29 Palms Water District Given One Year To Shed Fire Department

TWENTYNINE PALMS — The head of the county agency overseeing jurisdictional issues has given indication that the Twentynine Palms Water District’s 54-year run operating the Twentynine Palms Fire Department will very likely end at the beginning of the 2013-14 fiscal year.
Twenty-nine years before the city of Twentynine Palms incorporated in 1987, the water district extended its responsibilities to include fire protection after the California Department of Forestry ceased providing local fire service in 1958.
A quarter century after Twentynine Palm’s incorporation, the water district remains an independent agency. It does not appear that will be the case much longer.
The Local Agency Formation Commission (LAFCO), which oversees jurisdictional issues throughout the county, conducts community service reviews every five years. In a report dated May 7, 2012, LAFCO executive officer Kathleen Rollings-McDonald, assistant executive officer Samuel Martinez and project manager Michael Tuerpe stated that the demands of operating the fire district are now outrunning the water district’s funding ability.
According to Rollings-McDonald, Martinez and Tuerpe, their review of the water district’s financial books “identifies a significant deficiency in funding” such that “the water district’s fire operations are unsustainable as presently financed.”
While the fire department has been providing fire protection to all areas within Twentynine Palms’ city limits since the city’s incorporation, the city does not contribute to, participate in or subsidize the fire department’s operational budget. Theoretically, fire department finances are independent of the water district, with water rates totally devoted to the provision of water to customers. Fire department operations are defrayed entirely by a special tax on properties throughout the service area of the department.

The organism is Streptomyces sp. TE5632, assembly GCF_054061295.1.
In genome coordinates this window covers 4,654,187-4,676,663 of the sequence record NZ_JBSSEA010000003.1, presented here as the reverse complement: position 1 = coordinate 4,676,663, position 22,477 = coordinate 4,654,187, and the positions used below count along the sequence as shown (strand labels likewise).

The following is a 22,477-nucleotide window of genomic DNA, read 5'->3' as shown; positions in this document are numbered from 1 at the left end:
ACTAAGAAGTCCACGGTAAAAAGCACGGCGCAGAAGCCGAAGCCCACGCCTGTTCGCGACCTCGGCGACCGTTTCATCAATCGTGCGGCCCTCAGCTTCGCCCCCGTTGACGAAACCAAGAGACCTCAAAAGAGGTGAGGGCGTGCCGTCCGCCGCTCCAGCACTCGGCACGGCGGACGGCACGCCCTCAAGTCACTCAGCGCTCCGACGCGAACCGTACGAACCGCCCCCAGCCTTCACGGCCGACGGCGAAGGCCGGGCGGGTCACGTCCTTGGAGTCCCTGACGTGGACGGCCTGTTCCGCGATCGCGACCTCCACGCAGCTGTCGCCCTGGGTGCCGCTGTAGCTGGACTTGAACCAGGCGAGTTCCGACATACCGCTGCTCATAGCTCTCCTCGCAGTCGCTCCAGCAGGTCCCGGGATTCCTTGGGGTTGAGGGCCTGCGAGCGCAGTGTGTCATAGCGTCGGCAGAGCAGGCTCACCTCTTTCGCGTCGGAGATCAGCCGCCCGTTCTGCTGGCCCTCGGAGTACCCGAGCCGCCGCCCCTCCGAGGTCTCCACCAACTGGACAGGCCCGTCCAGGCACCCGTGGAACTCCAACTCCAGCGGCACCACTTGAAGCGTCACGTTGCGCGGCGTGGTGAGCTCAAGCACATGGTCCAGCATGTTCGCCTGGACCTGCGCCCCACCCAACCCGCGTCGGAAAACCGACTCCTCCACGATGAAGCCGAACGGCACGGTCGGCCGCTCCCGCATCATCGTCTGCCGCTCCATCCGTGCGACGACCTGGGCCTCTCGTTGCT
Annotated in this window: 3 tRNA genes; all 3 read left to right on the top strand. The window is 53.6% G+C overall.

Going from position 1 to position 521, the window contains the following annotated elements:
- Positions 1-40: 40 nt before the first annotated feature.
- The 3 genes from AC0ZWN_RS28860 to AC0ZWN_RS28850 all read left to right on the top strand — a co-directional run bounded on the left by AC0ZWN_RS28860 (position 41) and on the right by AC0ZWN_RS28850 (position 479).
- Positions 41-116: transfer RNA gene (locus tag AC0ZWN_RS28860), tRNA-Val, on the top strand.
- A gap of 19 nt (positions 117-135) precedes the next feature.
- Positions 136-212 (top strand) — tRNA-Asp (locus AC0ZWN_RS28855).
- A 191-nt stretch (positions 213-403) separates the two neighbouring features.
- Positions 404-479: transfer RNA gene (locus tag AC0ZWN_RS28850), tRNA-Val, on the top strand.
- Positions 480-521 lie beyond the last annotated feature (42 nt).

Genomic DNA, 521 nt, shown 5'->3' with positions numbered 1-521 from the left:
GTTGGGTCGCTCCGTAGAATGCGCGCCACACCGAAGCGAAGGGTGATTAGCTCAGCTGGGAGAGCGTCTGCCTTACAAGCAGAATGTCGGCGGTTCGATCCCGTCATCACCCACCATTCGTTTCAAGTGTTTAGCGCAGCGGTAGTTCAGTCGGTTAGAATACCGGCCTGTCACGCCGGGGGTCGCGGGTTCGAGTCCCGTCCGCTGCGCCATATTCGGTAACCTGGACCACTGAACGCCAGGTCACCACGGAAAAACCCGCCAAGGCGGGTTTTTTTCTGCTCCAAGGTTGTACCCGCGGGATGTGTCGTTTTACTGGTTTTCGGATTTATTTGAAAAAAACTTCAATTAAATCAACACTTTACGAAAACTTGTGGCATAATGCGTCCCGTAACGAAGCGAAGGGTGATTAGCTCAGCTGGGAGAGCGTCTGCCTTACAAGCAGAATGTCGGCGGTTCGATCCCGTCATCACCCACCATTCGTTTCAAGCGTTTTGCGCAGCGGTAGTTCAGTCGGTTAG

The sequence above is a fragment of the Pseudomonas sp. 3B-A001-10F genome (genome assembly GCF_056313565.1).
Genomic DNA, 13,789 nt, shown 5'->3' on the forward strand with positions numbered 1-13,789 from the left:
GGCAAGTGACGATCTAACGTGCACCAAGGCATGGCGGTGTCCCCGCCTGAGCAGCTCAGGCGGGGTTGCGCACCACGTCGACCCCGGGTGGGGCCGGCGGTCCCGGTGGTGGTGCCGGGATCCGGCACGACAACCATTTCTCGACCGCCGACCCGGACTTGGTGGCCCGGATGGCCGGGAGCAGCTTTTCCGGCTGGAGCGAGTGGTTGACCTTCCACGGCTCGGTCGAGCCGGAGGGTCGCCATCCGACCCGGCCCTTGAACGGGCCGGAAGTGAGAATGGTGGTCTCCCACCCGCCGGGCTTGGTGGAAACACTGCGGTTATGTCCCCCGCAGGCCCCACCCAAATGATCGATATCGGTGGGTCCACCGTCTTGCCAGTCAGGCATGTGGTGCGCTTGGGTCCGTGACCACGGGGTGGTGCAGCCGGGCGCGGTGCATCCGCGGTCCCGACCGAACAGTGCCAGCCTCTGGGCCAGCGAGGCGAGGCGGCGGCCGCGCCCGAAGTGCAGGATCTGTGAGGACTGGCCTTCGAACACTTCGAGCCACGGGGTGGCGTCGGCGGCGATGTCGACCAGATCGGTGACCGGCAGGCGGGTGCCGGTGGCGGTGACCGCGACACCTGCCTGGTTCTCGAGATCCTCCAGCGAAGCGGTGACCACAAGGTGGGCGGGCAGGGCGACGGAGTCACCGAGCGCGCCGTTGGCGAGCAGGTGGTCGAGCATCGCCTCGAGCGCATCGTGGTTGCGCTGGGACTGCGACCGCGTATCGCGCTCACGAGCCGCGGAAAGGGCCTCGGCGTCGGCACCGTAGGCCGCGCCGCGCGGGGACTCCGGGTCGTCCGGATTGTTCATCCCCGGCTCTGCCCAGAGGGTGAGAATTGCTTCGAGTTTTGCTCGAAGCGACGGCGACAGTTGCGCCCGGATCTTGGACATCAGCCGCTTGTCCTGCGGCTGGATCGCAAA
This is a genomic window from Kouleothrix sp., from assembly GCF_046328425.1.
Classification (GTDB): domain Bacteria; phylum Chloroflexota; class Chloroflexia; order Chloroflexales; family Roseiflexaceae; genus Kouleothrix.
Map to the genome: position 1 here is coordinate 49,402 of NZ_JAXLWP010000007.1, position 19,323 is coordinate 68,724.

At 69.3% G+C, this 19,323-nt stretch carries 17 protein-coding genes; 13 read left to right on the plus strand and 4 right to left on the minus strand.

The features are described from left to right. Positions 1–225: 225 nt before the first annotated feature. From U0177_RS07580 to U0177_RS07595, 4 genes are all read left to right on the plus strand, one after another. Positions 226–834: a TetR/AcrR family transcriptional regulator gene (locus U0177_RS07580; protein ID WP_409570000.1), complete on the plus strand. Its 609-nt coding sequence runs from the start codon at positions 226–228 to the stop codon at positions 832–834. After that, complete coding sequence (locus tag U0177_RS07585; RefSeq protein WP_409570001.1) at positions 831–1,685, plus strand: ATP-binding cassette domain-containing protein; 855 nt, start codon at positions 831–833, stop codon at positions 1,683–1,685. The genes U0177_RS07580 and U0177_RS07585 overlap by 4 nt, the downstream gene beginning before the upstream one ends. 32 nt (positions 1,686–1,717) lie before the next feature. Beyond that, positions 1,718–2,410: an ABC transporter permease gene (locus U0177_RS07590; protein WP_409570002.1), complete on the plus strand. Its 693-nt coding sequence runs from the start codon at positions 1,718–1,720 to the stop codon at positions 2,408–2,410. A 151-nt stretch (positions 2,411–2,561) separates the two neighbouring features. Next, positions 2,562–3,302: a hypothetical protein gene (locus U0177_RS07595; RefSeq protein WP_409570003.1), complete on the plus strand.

The water district’s boundaries and the city limits are not coterminous, as the water district serves areas outside the city as well as within it.
In 2007, the city and the district began earnest discussion of annexing the fire department to the city, and formed a Joint Agency Fire Department Committee to look into the matter. On June 9, 2009, then-city manager Michael Tree told the council that if the transfer were to be made it would be best to do it totally and in one fell swoop rather than in stages. But because of complications with regard to the authority for the special tax and the formula for the distribution of tax revenues, as well as the discrepancy between the city limits and the district’s service area, the city elected to forego the takeover.
In April, residents within the water district’s service area were presented with a ballot initiative, Measure H, which would have levied a special fire service assessment on all water district customers. The voters rejected that initiative. The fire department’s only alternative to balance its books at this point, according to fire chief Jim Thompson, is to shutter one of its two fire stations, either the one in downtown Twentynine Palms or the one on Lear Avenue which provides first response for most of the unincorporated county area within the department’s jurisdiction.
Rollings-McDonald on May 24 told the water district’s board members that the district would have to overcome the financial challenges facing the fire department, or cede control of the department to another entity by July 1, 2013. She said the water district could either on its own spin the downtown station off to the city of Twentynine Palms and the Lear Avenue station to the county fire division and thereby surrender the special tax to both of those entities or in the alternative invite the county fire division to expand its sphere of influence and annex the water district’s territory for the purpose of providing fire service, complete with an arrangement to have the county inherit the special tax.
While the city does not seem inclined to annex the fire department in total, if forced to take on the downtown station it could employ its own firefighters to man it or contract with the county or the California Division of Forestry, also known as Cal Fire.
Unless some windfall provides the water district with the necessary funding to keep the fire department, the district will have to undertake at its own expense drafting a transference plan, obtaining public input on the plan as well as feedback from other agencies to be involved or impacted, hold public hearings including one before LAFCO, and apply with LAFCO, at a minimum price of $15,400, to process its application for transferring jurisdiction

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